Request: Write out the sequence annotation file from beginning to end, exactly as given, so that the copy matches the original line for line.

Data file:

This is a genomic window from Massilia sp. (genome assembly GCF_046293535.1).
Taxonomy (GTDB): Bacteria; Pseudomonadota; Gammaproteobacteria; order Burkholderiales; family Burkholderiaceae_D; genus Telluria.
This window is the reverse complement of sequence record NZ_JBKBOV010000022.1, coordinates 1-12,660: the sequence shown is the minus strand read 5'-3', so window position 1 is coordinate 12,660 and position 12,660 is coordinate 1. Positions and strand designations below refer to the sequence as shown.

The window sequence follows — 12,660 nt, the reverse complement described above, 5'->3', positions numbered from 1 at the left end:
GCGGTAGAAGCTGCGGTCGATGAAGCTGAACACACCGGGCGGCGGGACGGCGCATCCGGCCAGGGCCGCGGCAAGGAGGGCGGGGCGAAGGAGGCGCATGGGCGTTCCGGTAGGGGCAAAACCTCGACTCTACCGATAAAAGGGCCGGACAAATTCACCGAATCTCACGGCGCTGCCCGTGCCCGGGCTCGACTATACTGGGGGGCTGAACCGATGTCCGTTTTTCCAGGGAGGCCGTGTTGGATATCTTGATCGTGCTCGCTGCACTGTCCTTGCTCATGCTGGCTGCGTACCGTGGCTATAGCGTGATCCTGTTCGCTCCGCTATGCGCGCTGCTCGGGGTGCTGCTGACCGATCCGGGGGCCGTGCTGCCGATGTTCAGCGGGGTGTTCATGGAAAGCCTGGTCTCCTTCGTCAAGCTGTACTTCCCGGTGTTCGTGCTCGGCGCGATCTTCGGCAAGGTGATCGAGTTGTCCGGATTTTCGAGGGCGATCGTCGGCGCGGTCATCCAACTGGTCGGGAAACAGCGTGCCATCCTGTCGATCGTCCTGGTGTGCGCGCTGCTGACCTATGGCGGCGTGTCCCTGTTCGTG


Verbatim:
This is a genomic window from Massilia sp. (genome assembly GCF_046293535.1).
Taxonomy (GTDB): Bacteria; Pseudomonadota; Gammaproteobacteria; order Burkholderiales; family Burkholderiaceae_D; genus Telluria.
This window is the reverse complement of sequence record NZ_JBKBOV010000022.1, coordinates 1-12,660: the sequence shown is the minus strand read 5'-3', so window position 1 is coordinate 12,660 and position 12,660 is coordinate 1. Positions and strand designations below refer to the sequence as shown.

The window sequence follows — 12,660 nt, the reverse complement described above, 5'->3', positions numbered from 1 at the left end:
GCGGTAGAAGCTGCGGTCGATGAAGCTGAACACACCGGGCGGCGGGACGGCGCATCCGGCCAGGGCCGCGGCAAGGAGGGCGGGGCGAAGGAGGCGCATGGGCGTTCCGGTAGGGGCAAAACCTCGACTCTACCGATAAAAGGGCCGGACAAATTCACCGAATCTCACGGCGCTGCCCGTGCCCGGGCTCGACTATACTGGGGGGCTGAACCGATGTCCGTTTTTCCAGGGAGGCCGTGTTGGATATCTTGATCGTGCTCGCTGCACTGTCCTTGCTCATGCTGGCTGCGTACCGTGGCTATAGCGTGATCCTGTTCGCTCCGCTATGCGCGCTGCTCGGGGTGCTGCTGACCGATCCGGGGGCCGTGCTGCCGATGTTCAGCGGGGTGTTCATGGAAAGCCTGGTCTCCTTCGTCAAGCTGTACTTCCCGGTGTTCGTGCTCGGCGCGATCTTCGGCAAGGTGATCGAGTTGTCCGGATTTTCGAGGGCGATCGTCGGCGCGGTCATCCAACTGGTCGGGAAACAGCGTGCCATCCTGTCGATCGTCCTGGTGTGCGCGCTGCTGACCTATGGCGGCGTGTCCCTGTTCGTG